Community Style Acupuncture (Acupuncture Group Therapy): Why it’s a great treatment option for fixed income patients.

Community Style Acupuncture (Acupuncture Group Therapy): Why it’s a great treatment option for fixed income patients.

Many patients suffer from chronic pain that will not resolve in the typical insurance timeframe of 6-10 treatments. Community style acupuncture is wonderful bridge between full priced, private treatments, and nothing at all.

Recently, I had a patient come into my office in Eugene and inquire about acupuncture and herbal medicine for a chronic pain condition. After a detailed review of systems, I concluded that his condition would require 6-12 months of regular care—specifically meaning—acupuncture at least once per week with supplemental herbal formulas. This patient had been in multiple car accidents resulting in multiple spinal fusions to help correct herniated lumbar and thoracic discs. After having had surgery, steroid shots, and used oral pain killers for nearly a decade, he was desperate to find another pain management solution because his life—as he describes it—was slowly slipping into a endless cycle of pain medication, surgery, and relapse.

Upon hearing that he would need nearly a year of acupuncture therapy to help resolve his condition, he disappointedly shared with me that he was on a fixed income and could not afford regular treatments of $75 per week. I ask him what his budget was for therapy and he indicated that he was on a fixed income that was limited and small—only about $30/week. He was preparing to leave my office, when I asked to him stay, and indicated there was another option available: community style acupuncture, or Acupuncture Group Therapy.

Community style (Acupuncture Group Therapy) is a model of treatment that uses a sliding scale from $20-40 per treatment. The patient selects which price they feel is best suited to their budget, and they pay for a one-hour community style acupuncture treatment. Community treatments are group treatments (5-10 people seated in comfortable, reclining zero-gravity chairs) in a large room. During this time, the attending acupuncturist will seat the patient and conduct a brief medical intake. Acupuncture points will then be selected and treatment administered. Seat time is approximately one hour, on a first-come, first-served basis. After approximately one hour of needle retention time, needles will be removed and the patient is free to leave.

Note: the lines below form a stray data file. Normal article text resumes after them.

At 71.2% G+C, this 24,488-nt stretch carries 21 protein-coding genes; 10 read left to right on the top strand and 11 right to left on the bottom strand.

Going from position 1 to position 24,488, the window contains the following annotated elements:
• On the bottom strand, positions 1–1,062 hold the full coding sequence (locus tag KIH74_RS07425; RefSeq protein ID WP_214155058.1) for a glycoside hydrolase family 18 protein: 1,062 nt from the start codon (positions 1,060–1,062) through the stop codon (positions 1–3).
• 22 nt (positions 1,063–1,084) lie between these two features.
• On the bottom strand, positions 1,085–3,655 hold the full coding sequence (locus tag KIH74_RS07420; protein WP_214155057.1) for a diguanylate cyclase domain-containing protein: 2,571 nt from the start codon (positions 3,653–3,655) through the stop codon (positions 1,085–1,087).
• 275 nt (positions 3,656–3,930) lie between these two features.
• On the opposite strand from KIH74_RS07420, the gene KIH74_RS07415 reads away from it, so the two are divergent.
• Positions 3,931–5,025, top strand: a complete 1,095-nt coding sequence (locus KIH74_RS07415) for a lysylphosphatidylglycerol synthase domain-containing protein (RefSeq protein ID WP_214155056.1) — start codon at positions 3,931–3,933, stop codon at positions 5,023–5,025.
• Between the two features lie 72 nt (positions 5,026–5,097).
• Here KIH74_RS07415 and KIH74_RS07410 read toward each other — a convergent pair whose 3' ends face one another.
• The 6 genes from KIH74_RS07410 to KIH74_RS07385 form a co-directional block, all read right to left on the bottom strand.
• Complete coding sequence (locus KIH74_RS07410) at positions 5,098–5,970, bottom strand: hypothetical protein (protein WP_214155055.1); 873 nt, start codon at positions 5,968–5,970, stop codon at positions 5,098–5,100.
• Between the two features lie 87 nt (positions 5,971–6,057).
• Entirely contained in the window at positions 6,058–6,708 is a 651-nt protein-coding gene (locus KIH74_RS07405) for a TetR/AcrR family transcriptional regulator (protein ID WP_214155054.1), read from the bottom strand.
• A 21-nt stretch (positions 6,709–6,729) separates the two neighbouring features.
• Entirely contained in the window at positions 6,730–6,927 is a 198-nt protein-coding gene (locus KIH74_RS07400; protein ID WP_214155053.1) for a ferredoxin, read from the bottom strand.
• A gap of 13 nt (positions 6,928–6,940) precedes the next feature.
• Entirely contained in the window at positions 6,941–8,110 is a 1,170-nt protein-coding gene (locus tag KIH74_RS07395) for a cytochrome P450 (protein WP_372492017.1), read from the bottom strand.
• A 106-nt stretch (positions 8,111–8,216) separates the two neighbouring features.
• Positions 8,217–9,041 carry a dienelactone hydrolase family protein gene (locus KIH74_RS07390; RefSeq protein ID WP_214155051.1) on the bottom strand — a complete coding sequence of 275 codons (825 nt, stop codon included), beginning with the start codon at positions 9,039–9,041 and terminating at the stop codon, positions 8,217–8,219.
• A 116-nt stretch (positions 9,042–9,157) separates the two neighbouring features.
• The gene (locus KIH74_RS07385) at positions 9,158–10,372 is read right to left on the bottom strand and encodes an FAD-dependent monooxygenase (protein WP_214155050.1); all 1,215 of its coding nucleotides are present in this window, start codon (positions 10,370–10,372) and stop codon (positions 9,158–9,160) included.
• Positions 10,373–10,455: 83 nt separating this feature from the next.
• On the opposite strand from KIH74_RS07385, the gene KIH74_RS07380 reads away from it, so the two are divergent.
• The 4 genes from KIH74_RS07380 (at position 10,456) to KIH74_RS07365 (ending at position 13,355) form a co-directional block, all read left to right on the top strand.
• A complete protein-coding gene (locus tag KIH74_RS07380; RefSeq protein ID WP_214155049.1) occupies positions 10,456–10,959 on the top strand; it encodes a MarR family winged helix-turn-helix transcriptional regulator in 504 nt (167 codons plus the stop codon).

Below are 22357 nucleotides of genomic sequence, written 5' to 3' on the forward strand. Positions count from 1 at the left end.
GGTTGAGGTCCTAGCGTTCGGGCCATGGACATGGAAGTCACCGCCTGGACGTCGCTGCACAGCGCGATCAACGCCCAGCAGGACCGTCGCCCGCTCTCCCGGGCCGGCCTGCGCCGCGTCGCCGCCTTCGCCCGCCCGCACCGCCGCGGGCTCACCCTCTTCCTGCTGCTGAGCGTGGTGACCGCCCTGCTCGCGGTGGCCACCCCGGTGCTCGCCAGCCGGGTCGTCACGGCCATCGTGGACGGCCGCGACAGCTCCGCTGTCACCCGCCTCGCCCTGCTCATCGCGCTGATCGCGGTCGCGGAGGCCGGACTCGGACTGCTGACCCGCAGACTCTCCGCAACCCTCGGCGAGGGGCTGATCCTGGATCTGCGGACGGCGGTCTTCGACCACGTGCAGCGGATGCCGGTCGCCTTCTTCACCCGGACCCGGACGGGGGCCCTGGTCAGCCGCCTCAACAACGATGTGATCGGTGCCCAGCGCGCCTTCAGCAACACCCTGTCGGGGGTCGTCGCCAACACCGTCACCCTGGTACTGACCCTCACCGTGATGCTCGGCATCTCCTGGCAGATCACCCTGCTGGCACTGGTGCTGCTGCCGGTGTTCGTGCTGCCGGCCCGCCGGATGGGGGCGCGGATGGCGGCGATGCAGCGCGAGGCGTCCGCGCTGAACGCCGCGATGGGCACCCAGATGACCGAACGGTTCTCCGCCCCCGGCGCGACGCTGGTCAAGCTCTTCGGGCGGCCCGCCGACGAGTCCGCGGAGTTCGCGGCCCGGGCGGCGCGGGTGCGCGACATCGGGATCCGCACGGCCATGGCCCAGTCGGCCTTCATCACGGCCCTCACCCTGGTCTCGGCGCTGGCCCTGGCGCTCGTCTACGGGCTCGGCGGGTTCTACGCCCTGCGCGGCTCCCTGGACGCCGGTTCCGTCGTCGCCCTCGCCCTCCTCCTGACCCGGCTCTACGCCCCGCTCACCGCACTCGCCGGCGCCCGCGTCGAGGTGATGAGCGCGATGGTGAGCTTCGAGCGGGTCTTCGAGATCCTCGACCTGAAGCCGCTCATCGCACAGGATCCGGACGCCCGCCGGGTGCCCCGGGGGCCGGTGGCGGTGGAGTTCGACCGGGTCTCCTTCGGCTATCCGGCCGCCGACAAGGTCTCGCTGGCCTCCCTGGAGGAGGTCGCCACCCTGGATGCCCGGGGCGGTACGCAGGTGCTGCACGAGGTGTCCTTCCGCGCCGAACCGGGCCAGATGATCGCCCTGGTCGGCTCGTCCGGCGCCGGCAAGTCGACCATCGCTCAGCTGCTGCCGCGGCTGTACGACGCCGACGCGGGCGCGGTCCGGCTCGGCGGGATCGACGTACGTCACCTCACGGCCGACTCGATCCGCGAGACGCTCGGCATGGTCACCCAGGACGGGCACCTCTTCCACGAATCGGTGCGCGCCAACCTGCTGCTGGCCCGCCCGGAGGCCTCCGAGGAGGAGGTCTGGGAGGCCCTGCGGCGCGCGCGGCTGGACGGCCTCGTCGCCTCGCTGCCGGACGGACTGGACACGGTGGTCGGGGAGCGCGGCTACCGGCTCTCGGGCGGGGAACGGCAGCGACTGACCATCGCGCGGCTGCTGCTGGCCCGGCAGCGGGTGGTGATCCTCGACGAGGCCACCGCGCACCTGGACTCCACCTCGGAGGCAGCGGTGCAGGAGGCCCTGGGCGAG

The benefits of Acupuncture Group Therapy are many, but the therapy is specifically indicated for those people who suffer from chronic, long-standing conditions that benefit from regular (one or more times per week) treatment. Additionally, the sliding-scale makes treatments affordable to those on a fixed income, or have limited resources for their healthcare.

Another wonderful benefit of Acupuncture Group Therapy is the group itself. Many patients report that when they are treated in a group setting, they feel much more calm and have a sense of stronger healing from each treatment. Feeling the augmented benefits of group treatments is a common phenomenon in the medical world, and Acupuncture Group Therapy uses this spectacular healing response to help optimize care for all patients.

Anjuna Medicine is pleased to announce that we have started two Acupuncture Group Therapy time slots: Wednesdays from 3pm-8pm, and Saturdays from 3pm-8pm.

If you know of a friend or family member who could benefit from Community Style Acupuncture Group Therapy, please have them contact Nathan at Anjuna Medicine: by phone 619-240-6497 or by email at ‘Nathan@AnjunaMedicine.com’

ABOUT THE AUTHOR:

Nathan J. Heide, M.S., L.Ac.

Mr. Heide is founder and President of Anjuna Medicine, LLC in Eugene, Oregon. Anjuna Medicine (www.AnjunaMedicine.com) is a private practice, focusing on integrative pain management solutions for chronic and recalcitrant diseases by using traditional East-Asian medical techniques. Mr. Heide is a graduate of Pacific College of Oriental Medicine (San Diego) and a current doctoral fellow at Oregon College of Oriental Medicine in Portland, Oregon.